Porchetta is a rolled spiced pork with a crispy and salty crackling skin. It can be found in sandwiches or simply, on its own.
After visiting all the historic sites of Rome, what better way to spend your evening than sipping a glass of wine to quench that thirst?
If you are in Rome, try a glass of Bellone, Frascati Superiore and Nero Buona, paired with regional cheeses and dried meats. In addition to knowing more about the taste and colors of the wines of Lazio, you’ll walk away with a sense of the history of the countryside they come from. When in Rome, why not drink and eat what’s from the region?
So if you’re planning a trip to Rome, make sure to leave time in your schedule to enjoy aperitivo time before dinner. It’s a great way to wind down after a long day sightseeing and to experience a little bit of Italian culture without spoiling your appetite. Plus, there are plenty of drinks to choose from, just don’t go overboard! Cin Cin!
To get the best out of your Italian eating extravaganza, it pays to know the regional specialties, the foods to enjoy and the best places you can go to eat and drink like a local. If you're heading to Rome, then lucky you – here's a list with the best places to eat traditional roman food! Visitors to the Italian capital will be endlessly satisfied, whether they are after traditional foods or fresh flavors–but only if they know exactly where to look! So, where to eat in Rome? Make sure you read our list of recommendations with the best restaurants in Rome. Also, you need to know that Romans rarely turn up for dinner before 8 pm.
Da Enzo is a family-run trattoria in Trastevere, serves one of the best authentic Roman foods. Absolute must visit when in Rome! You need to try their pasta carbonara with a super crispy pieces of guanciale. Make sure you have a reservation before showing up!
Is located in Rome's ghetto area, is a longtime local favorite. Here they serve kosher versions of many of the Roman classics you'll find in trattorias, but their artichokes (and all fried treats) are delicious here. You can sit outside, experiencing the sights and atmosphere of the area.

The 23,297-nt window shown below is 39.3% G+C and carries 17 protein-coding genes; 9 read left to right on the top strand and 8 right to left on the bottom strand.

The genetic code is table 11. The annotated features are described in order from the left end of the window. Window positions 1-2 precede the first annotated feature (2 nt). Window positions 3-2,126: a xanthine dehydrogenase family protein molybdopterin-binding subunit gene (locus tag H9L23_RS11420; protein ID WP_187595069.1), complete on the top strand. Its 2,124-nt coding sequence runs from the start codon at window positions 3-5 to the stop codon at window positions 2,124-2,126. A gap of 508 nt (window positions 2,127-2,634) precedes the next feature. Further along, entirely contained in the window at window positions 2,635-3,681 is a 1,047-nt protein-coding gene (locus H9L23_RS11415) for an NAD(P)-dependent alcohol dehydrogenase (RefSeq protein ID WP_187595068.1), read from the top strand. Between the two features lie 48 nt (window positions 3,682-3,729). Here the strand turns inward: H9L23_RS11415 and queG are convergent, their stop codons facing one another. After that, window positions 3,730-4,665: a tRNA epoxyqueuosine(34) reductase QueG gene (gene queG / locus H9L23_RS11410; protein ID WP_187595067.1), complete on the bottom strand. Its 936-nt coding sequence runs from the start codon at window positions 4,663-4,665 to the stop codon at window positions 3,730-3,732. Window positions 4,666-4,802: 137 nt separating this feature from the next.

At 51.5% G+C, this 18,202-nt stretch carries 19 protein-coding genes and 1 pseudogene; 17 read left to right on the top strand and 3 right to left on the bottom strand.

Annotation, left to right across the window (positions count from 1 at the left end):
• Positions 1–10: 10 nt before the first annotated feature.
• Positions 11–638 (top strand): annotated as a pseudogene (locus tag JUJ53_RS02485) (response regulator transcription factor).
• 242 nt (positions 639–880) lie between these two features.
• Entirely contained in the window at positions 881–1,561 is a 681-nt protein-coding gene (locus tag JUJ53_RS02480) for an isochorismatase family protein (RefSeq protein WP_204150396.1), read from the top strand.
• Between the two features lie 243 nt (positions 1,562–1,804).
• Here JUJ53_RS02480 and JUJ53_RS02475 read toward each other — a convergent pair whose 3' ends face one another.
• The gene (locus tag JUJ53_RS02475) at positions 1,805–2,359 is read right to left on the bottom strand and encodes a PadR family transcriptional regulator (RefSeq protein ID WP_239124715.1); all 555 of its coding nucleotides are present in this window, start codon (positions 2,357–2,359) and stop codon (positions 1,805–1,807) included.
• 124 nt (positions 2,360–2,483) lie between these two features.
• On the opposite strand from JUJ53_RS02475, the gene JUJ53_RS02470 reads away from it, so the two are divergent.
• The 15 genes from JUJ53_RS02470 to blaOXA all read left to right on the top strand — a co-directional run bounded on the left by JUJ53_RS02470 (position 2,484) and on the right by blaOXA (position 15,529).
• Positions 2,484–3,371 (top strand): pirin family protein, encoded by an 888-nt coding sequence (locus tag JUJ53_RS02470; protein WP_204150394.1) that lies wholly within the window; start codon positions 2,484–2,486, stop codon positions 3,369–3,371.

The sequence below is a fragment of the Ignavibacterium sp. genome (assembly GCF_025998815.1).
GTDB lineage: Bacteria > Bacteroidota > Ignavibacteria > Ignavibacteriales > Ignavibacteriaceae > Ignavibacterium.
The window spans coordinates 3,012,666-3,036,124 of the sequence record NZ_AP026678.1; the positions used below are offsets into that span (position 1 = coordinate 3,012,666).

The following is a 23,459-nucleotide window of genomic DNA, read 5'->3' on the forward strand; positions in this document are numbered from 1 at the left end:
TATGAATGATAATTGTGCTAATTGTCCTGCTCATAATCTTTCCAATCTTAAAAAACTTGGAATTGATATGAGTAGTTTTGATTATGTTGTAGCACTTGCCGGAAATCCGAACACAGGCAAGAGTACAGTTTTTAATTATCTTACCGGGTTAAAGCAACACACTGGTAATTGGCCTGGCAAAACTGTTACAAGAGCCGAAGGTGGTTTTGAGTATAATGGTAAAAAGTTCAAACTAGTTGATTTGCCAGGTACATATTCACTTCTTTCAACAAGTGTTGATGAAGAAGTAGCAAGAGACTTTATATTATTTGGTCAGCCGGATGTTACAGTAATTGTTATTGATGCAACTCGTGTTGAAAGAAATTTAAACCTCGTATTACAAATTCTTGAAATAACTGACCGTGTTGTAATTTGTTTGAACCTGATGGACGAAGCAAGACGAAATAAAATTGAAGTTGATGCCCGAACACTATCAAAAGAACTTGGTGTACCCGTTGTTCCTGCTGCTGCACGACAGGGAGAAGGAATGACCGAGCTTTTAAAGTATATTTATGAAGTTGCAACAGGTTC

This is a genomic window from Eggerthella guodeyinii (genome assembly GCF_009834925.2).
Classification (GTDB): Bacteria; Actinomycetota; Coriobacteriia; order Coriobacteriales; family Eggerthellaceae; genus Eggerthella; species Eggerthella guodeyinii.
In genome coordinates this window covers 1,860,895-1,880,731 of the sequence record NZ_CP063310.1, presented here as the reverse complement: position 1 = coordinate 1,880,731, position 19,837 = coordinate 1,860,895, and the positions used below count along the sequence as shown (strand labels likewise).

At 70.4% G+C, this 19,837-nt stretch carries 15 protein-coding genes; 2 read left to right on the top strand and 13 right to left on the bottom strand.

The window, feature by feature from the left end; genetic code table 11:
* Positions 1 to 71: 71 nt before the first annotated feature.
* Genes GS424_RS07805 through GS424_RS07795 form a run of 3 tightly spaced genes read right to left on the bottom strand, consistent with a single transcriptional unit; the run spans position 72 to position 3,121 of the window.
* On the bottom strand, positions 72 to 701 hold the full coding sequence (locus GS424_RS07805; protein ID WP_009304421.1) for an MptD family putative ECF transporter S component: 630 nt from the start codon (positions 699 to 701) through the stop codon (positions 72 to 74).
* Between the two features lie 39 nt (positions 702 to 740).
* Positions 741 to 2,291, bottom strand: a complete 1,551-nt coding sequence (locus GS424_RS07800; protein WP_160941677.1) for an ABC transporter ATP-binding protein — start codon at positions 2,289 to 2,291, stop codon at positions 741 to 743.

I Supplì makes some of Rome's best supli. For just a few euros, you might just stumble upon the tastiest and cheapest lunch of your life. Also, you need to try their pizza and risotto.
Cacio e pepe in on menus all over Rome, but at The at Flavio al Velavevodetto it's outstanding. You need to pair the pasta with a bottle of their house wine. Also, don’t leave without try the tiramisù! It's so light, yet so heavenly delicious.
Da Remo is a local favorite—like most classic Roman pizzerias, it isn't flashy and the service is hit or miss, but the pizza is very good! Start off like the Romans do, with fried treats like supplì, mozzarella balls and stuffed and fried zucchini flowers. The Margherita is always a sure bet here.
This has to be the best I've ever had when it comes to gelato. You'll find all your classic flavors here, but with quite a few adventurous mixes like gorgonzola and pear, chocolate with tobacco, basil with walnuts and honey, and even carrot cake.
La Taverna dei Fori Imperiali is right in the heart of the Monti neighborhood, between the Colosseum and the Roman and Imperial forums, offering good, fresh dishes. At this family-run trattoria, amatriciana is served with bucatini and it's sure to be a crowd favorite. You also need to try their pastas.
If you want to do what Romans do, you need to try to eat like a local. The Eternal City has no shortage of eating options. Italian culture is well known for its family traditions, that almost always focus on food. Your experience in Rome should be no different. But, in case you’re overwhelmed by the choices available to you, or simply want to avoid the tourist traps, you need to relax and try our recommendation. If you only have a few days in the Italian capital and want to eat well, a bit of planning, a bus pass, and a sense of adventure can go a long way to ensuring a delicious trip. But whatever you do be sure you will eat well in Rome!